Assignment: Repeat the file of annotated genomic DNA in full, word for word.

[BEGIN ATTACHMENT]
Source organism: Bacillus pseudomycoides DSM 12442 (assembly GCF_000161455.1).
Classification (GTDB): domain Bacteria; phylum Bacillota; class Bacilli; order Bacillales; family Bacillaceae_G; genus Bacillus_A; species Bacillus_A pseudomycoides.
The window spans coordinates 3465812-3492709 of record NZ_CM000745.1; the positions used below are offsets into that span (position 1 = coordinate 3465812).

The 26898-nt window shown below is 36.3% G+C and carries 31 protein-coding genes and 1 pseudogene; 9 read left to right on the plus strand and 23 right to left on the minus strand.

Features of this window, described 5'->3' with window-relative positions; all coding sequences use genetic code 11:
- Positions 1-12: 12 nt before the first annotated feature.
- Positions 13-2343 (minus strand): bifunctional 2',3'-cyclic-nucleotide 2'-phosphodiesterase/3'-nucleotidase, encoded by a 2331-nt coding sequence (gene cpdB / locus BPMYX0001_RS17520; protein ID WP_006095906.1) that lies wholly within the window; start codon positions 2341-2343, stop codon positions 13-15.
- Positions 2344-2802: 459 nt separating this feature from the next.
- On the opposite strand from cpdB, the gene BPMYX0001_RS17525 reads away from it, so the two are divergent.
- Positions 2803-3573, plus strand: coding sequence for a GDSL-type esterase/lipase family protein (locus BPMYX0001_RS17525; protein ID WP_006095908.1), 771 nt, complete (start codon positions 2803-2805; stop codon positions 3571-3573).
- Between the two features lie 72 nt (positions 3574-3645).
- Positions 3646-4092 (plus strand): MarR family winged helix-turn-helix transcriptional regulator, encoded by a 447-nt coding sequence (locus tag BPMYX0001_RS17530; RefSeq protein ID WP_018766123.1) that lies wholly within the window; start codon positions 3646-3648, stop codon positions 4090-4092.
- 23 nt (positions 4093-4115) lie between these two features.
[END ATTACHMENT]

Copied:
Source organism: Bacillus pseudomycoides DSM 12442 (assembly GCF_000161455.1).
Classification (GTDB): domain Bacteria; phylum Bacillota; class Bacilli; order Bacillales; family Bacillaceae_G; genus Bacillus_A; species Bacillus_A pseudomycoides.
The window spans coordinates 3465812-3492709 of record NZ_CM000745.1; the positions used below are offsets into that span (position 1 = coordinate 3465812).

The 26898-nt window shown below is 36.3% G+C and carries 31 protein-coding genes and 1 pseudogene; 9 read left to right on the plus strand and 23 right to left on the minus strand.

Features of this window, described 5'->3' with window-relative positions; all coding sequences use genetic code 11:
- Positions 1-12: 12 nt before the first annotated feature.
- Positions 13-2343 (minus strand): bifunctional 2',3'-cyclic-nucleotide 2'-phosphodiesterase/3'-nucleotidase, encoded by a 2331-nt coding sequence (gene cpdB / locus BPMYX0001_RS17520; protein ID WP_006095906.1) that lies wholly within the window; start codon positions 2341-2343, stop codon positions 13-15.
- Positions 2344-2802: 459 nt separating this feature from the next.
- On the opposite strand from cpdB, the gene BPMYX0001_RS17525 reads away from it, so the two are divergent.
- Positions 2803-3573, plus strand: coding sequence for a GDSL-type esterase/lipase family protein (locus BPMYX0001_RS17525; protein ID WP_006095908.1), 771 nt, complete (start codon positions 2803-2805; stop codon positions 3571-3573).
- Between the two features lie 72 nt (positions 3574-3645).
- Positions 3646-4092 (plus strand): MarR family winged helix-turn-helix transcriptional regulator, encoded by a 447-nt coding sequence (locus tag BPMYX0001_RS17530; RefSeq protein ID WP_018766123.1) that lies wholly within the window; start codon positions 3646-3648, stop codon positions 4090-4092.
- 23 nt (positions 4093-4115) lie between these two features.